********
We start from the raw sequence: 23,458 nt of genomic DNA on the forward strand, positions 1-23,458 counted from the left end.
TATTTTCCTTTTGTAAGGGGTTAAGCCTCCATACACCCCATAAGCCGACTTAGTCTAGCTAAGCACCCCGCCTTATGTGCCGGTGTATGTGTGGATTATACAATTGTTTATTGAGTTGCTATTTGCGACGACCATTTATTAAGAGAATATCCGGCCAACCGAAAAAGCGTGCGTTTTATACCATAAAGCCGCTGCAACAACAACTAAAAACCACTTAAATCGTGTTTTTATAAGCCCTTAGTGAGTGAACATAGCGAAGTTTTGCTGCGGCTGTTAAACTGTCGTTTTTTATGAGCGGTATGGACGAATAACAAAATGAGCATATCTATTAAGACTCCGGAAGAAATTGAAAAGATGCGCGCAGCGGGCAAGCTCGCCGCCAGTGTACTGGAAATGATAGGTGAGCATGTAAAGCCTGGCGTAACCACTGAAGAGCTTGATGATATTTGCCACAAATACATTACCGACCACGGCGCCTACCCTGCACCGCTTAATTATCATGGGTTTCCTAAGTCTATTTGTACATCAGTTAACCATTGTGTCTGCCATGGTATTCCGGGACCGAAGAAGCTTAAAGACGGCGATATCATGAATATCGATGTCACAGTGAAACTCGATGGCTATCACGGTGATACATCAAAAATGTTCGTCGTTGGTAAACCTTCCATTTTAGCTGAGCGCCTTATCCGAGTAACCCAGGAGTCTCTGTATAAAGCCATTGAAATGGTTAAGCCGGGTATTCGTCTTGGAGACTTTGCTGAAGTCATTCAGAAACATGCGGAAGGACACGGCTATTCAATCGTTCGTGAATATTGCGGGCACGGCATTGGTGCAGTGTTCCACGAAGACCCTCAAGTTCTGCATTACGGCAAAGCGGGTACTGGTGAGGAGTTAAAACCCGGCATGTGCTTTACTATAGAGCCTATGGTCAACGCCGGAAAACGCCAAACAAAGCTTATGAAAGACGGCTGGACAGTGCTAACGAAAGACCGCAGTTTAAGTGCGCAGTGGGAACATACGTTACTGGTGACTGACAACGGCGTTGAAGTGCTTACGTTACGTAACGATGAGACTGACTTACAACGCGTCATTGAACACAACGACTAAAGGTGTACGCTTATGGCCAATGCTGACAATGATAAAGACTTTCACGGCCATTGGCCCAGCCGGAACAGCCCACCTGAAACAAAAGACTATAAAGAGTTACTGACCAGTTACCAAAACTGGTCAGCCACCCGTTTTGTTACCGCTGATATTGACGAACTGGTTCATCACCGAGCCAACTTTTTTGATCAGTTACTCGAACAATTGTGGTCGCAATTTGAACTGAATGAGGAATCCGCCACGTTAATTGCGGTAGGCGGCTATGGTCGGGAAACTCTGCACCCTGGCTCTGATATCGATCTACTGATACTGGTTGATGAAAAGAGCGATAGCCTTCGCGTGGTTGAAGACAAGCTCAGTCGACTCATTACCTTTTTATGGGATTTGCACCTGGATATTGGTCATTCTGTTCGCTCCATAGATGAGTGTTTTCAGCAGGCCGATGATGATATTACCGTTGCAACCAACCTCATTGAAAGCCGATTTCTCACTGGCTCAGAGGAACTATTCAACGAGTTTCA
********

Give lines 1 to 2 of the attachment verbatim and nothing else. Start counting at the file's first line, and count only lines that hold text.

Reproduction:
We start from the raw sequence: 23,458 nt of genomic DNA on the forward strand, positions 1-23,458 counted from the left end.
TATTTTCCTTTTGTAAGGGGTTAAGCCTCCATACACCCCATAAGCCGACTTAGTCTAGCTAAGCACCCCGCCTTATGTGCCGGTGTATGTGTGGATTATACAATTGTTTATTGAGTTGCTATTTGCGACGACCATTTATTAAGAGAATATCCGGCCAACCGAAAAAGCGTGCGTTTTATACCATAAAGCCGCTGCAACAACAACTAAAAACCACTTAAATCGTGTTTTTATAAGCCCTTAGTGAGTGAACATAGCGAAGTTTTGCTGCGGCTGTTAAACTGTCGTTTTTTATGAGCGGTATGGACGAATAACAAAATGAGCATATCTATTAAGACTCCGGAAGAAATTGAAAAGATGCGCGCAGCGGGCAAGCTCGCCGCCAGTGTACTGGAAATGATAGGTGAGCATGTAAAGCCTGGCGTAACCACTGAAGAGCTTGATGATATTTGCCACAAATACATTACCGACCACGGCGCCTACCCTGCACCGCTTAATTATCATGGGTTTCCTAAGTCTATTTGTACATCAGTTAACCATTGTGTCTGCCATGGTATTCCGGGACCGAAGAAGCTTAAAGACGGCGATATCATGAATATCGATGTCACAGTGAAACTCGATGGCTATCACGGTGATACATCAAAAATGTTCGTCGTTGGTAAACCTTCCATTTTAGCTGAGCGCCTTATCCGAGTAACCCAGGAGTCTCTGTATAAAGCCATTGAAATGGTTAAGCCGGGTATTCGTCTTGGAGACTTTGCTGAAGTCATTCAGAAACATGCGGAAGGACACGGCTATTCAATCGTTCGTGAATATTGCGGGCACGGCATTGGTGCAGTGTTCCACGAAGACCCTCAAGTTCTGCATTACGGCAAAGCGGGTACTGGTGAGGAGTTAAAACCCGGCATGTGCTTTACTATAGAGCCTATGGTCAACGCCGGAAAACGCCAAACAAAGCTTATGAAAGACGGCTGGACAGTGCTAACGAAAGACCGCAGTTTAAGTGCGCAGTGGGAACATACGTTACTGGTGACTGACAACGGCGTTGAAGTGCTTACGTTACGTAACGATGAGACTGACTTACAACGCGTCATTGAACACAACGACTAAAGGTGTACGCTTATGGCCAATGCTGACAATGATAAAGACTTTCACGGCCATTGGCCCAGCCGGAACAGCCCACCTGAAACAAAAGACTATAAAGAGTTACTGACCAGTTACCAAAACTGGTCAGCCACCCGTTTTGTTACCGCTGATATTGACGAACTGGTTCATCACCGAGCCAACTTTTTTGATCAGTTACTCGAACAATTGTGGTCGCAATTTGAACTGAATGAGGAATCCGCCACGTTAATTGCGGTAGGCGGCTATGGTCGGGAAACTCTGCACCCTGGCTCTGATATCGATCTACTGATACTGGTTGATGAAAAGAGCGATAGCCTTCGCGTGGTTGAAGACAAGCTCAGTCGACTCATTACCTTTTTATGGGATTTGCACCTGGATATTGGTCATTCTGTTCGCTCCATAGATGAGTGTTTTCAGCAGGCCGATGATGATATTACCGTTGCAACCAACCTCATTGAAAGCCGATTTCTCACTGGCTCAGAGGAACTATTCAACGAGTTTCA